Much has been said about how the vast majority of the human population will soon live in cities and how important it is to leverage information technology to enhance city services, increase urban safety and improve overall quality of life. What is less obvious is how we can make cities smarter when local governments and municipalities are often under heavy financial strains and lack resources to invest heavily in new infrastructure. But it turns out that the cheapest solution to both acquire massive amounts of actionable urban data as well as to expand wireless coverage for everyone in the city may be to rapidly connect as many vehicles moving around the city as possible. Here are five reasons.
Whereas this last argument for connected vehicles has been heavily supported by the United States Department of Transportation (USDOT) and the European Commission, among other institutions, the first four use cases are still at an infant stage. To reach the full potential of vehicle-to-vehicle (V2V) and vehicle-to-infrastructure (V2I) communication, the key question is how to get to a critical mass of connected vehicles that can mesh with each other and support a wider range of smart city applications.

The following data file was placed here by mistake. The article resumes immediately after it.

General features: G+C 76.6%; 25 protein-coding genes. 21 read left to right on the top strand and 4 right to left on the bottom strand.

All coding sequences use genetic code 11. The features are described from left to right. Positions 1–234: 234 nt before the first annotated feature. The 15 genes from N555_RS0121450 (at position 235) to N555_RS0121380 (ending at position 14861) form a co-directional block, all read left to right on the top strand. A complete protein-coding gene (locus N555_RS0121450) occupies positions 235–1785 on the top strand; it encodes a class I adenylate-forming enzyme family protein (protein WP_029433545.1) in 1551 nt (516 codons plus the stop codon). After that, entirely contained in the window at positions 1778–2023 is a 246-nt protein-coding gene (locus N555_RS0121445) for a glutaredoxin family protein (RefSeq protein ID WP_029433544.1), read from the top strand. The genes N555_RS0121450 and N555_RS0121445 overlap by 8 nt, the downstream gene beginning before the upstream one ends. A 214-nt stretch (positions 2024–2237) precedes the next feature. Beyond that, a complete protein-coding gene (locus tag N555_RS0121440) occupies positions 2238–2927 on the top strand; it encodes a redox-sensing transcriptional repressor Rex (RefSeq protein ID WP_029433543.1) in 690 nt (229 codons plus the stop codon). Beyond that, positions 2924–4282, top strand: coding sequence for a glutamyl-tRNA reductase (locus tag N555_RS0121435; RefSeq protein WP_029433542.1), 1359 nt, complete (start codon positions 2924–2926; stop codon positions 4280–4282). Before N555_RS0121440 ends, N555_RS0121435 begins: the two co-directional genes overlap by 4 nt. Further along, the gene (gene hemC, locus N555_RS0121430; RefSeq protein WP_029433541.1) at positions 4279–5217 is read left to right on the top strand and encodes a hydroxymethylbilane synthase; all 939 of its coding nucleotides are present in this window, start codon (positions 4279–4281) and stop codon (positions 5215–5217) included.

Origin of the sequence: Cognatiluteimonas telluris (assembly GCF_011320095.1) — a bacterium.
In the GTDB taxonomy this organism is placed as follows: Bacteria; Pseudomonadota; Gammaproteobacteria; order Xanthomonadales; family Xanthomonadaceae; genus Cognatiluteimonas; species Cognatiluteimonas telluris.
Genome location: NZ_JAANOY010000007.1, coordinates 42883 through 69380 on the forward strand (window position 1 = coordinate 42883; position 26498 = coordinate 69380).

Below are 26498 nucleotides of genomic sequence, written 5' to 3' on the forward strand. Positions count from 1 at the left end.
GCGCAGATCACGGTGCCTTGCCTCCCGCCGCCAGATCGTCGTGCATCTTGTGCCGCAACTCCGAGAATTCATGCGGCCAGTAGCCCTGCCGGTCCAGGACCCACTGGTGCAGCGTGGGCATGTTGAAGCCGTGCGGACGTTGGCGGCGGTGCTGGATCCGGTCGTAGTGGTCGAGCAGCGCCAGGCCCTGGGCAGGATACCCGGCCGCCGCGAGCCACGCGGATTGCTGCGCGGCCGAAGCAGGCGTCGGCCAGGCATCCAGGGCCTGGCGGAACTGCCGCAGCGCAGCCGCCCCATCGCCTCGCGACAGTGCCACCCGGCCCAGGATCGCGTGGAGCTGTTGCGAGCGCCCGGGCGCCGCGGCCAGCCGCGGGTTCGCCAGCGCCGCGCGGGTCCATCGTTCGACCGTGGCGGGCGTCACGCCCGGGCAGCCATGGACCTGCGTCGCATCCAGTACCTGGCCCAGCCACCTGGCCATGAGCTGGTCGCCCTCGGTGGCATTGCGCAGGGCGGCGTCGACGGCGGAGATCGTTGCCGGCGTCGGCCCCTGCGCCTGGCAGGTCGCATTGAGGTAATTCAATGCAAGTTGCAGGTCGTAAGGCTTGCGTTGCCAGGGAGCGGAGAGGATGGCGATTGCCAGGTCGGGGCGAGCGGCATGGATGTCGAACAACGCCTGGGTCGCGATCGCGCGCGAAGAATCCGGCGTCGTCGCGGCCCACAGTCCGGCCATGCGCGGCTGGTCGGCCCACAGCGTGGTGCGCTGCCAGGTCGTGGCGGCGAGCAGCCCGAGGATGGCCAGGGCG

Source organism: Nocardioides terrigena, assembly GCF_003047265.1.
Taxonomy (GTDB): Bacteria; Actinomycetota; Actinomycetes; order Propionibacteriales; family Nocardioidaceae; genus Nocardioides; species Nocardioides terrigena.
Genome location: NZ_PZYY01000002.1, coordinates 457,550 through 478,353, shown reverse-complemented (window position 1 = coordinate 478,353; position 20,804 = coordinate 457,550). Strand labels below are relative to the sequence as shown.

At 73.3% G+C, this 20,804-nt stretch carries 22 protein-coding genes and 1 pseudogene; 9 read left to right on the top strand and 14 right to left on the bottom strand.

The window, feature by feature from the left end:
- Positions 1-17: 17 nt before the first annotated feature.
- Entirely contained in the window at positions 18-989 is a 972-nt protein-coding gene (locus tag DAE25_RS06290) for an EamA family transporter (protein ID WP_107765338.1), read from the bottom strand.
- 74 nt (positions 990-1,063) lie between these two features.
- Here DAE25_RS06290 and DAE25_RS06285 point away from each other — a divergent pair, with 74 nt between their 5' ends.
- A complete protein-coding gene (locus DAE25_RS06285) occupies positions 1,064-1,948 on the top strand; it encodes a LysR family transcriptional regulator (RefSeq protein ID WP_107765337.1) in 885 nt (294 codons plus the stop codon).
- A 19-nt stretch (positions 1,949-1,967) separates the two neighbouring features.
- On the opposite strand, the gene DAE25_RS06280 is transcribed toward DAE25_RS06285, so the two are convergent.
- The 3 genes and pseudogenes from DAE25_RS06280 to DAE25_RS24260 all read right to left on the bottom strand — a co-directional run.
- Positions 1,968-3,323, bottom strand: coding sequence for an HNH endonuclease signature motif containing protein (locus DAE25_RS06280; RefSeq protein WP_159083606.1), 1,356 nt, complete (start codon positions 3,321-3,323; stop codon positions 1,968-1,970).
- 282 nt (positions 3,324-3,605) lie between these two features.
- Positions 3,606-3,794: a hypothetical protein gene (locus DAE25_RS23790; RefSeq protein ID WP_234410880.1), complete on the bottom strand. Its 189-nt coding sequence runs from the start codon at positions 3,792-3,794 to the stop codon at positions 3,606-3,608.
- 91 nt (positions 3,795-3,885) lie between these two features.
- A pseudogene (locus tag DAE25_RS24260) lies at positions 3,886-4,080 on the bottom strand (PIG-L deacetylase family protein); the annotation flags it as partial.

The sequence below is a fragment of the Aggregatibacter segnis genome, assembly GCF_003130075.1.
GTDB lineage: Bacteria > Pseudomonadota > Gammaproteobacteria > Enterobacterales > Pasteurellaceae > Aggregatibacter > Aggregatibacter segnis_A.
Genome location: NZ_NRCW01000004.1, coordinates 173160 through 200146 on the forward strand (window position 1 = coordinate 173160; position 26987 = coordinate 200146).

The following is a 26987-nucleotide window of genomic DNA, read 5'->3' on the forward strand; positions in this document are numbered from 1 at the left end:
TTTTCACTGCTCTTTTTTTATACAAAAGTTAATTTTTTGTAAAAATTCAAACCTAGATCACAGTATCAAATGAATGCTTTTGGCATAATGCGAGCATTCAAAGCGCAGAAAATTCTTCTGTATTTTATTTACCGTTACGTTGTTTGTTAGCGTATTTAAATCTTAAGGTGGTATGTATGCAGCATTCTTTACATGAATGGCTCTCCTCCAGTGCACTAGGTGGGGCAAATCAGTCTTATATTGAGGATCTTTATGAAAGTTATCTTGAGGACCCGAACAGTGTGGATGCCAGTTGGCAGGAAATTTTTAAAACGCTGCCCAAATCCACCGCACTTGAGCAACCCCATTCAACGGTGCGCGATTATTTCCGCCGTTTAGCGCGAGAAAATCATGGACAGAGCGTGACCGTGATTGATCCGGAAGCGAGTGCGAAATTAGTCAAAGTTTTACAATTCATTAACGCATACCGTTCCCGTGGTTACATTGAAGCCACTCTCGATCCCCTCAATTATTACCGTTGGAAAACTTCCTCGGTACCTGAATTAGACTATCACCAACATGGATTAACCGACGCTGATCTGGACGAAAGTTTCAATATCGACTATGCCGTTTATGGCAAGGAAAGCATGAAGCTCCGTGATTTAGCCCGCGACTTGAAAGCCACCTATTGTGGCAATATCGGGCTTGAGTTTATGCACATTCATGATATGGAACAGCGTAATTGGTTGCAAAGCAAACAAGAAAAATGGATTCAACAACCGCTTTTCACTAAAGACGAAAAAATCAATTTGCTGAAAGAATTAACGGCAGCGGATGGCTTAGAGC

A closer look at how the city of Porto, Portugal, has rolled out its urban-scale mesh network of connected vehicles reveals a viable strategy: focus first not on consumers and private vehicles but rather on commercial fleets, such as public buses, taxis and waste collection trucks. After my company Veniam connected such vehicles with multi-purpose, multi-network onboard units in September 2014, this real-world mesh has served more than 4 million Internet sessions. It proven to be a real asset as Porto strives to overcome the digital divide, increase safety, reduce pollution, and control traffic.
Since roughly 26% of the world’s 1.2 billion vehicles belong to enterprise fleets that generally travel many miles every day, starting with commercial vehicles appears to be the best strategy to scale the number of connected vehicles. Add to that the current trend towards mobility as a service – which will probably be provided in the near future by fleets of shared autonomous vehicles. Soon this strategy may actually be the only one we need to create vibrant connected cities worldwide.
João Barros will be among the speakers at Techonomy NYC on May 26 at New York University. (Request an invitation here.) He is CEO of Veniam, based in Silicon Valley, Porto, Portugal, and Singapore.
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